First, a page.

American Trucking Associations’ advanced seasonally adjusted For-Hire Truck Tonnage Index increased 1% in December 2021 after rising 0.5% in November. In December, the index equaled 114.7 compared with 113.5 in November.
“December’s gain was the fifth straight totaling 4.4%,” said ATA Chief Economist Bob Costello in a press release. “In December, tonnage reached the highest level since March, but it was still 2.7% below the pre-pandemic high. This is likely due to the fact ATA’s data is dominated by contract freight. Contractor truckload carriers operated fewer trucks in 2021 compared with 2020 and it is difficult to haul significantly more tonnage with fewer trucks. But overall, we have seen a nice trend up that is reflective of a still growing goods-economy.”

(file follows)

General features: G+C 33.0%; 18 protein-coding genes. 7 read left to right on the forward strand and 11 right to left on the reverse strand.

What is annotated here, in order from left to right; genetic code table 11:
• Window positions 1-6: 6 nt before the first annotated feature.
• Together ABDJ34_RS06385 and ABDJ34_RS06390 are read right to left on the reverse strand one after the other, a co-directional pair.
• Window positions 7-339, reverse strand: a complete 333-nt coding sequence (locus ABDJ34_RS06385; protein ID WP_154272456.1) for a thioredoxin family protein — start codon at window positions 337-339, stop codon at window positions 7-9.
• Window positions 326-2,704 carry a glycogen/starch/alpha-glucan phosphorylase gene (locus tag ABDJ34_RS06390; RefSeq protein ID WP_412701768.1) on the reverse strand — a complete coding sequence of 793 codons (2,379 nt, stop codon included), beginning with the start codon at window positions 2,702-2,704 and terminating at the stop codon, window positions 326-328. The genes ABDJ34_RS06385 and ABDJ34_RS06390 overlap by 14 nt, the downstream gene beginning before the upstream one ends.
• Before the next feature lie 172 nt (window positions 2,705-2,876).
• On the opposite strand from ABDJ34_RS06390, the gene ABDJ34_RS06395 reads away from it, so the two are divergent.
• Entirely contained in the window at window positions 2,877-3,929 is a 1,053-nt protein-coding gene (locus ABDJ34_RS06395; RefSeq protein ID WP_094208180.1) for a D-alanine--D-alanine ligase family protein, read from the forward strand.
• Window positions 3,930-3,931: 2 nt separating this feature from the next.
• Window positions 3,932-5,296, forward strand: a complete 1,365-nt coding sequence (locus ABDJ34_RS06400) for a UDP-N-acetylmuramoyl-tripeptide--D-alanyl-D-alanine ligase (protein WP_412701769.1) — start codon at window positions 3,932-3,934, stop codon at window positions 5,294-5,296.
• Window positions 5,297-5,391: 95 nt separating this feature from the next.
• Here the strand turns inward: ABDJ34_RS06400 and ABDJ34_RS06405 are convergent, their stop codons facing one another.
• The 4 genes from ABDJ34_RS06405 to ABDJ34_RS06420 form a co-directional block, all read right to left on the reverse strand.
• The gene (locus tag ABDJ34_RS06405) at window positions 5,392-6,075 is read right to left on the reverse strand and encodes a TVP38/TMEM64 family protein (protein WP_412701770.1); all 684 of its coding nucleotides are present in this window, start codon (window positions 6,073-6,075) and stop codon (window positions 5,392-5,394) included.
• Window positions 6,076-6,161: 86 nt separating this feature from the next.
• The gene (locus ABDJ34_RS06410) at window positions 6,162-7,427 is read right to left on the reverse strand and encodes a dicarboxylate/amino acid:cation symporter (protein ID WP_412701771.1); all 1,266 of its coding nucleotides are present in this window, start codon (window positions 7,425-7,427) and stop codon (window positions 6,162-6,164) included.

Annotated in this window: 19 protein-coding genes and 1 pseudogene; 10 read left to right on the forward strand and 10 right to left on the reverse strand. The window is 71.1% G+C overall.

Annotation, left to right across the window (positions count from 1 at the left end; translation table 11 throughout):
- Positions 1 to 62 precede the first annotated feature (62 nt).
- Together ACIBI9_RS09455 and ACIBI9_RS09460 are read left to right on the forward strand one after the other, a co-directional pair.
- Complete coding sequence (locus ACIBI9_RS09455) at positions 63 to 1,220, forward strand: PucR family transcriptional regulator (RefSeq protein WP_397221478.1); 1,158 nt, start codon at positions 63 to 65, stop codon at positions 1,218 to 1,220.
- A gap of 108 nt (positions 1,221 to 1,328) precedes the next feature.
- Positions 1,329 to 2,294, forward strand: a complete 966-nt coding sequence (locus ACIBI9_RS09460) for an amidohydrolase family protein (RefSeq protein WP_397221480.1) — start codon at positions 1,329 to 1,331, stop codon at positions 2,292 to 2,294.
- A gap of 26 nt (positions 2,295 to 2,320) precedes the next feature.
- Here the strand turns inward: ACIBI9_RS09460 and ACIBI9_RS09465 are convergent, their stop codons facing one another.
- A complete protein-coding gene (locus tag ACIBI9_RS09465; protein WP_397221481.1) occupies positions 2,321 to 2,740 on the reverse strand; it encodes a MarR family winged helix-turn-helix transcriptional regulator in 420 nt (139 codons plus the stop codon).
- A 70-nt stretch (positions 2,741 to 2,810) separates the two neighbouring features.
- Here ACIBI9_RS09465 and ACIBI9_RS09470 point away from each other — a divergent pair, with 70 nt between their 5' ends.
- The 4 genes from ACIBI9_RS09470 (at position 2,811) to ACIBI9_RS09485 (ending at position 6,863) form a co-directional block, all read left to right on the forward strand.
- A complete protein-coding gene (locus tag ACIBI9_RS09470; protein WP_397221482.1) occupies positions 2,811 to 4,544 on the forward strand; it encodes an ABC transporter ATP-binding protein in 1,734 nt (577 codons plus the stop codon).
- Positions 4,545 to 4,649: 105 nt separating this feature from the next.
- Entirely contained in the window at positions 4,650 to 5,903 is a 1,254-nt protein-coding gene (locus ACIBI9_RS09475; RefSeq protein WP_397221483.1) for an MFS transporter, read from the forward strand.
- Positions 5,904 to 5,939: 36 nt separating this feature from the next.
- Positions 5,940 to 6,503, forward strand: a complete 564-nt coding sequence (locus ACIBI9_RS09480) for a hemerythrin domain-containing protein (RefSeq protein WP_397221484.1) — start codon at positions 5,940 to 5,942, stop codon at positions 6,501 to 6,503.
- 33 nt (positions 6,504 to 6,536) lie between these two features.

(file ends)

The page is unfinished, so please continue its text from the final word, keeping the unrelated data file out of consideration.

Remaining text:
Compared with December 2020, the SA index rose 1.4%, which was the fourth straight year-over-year gain. In November, the index was up 1.6% from a year earlier. In 2021, compared with the average in 2020, tonnage was up 0.3%. In 2020, tonnage was off 4% compared with 2019.
The not seasonally adjusted index, which represents the change in tonnage actually hauled by the fleets before any seasonal adjustment, equaled 113.9 in December, 0.2% above the November level (113.8).
Trucking serves as a barometer of the U.S. economy, representing 72.5% of tonnage carried by all modes of domestic freight transportation, including manufactured and retail goods. Trucks hauled 10.23 billion tons of freight in 2020. Motor carriers collected $732.3 billion, or 80.4% of total revenue earned by all transport modes.
ATA calculates the tonnage index based on surveys from its membership and has been doing so since the 1970s.
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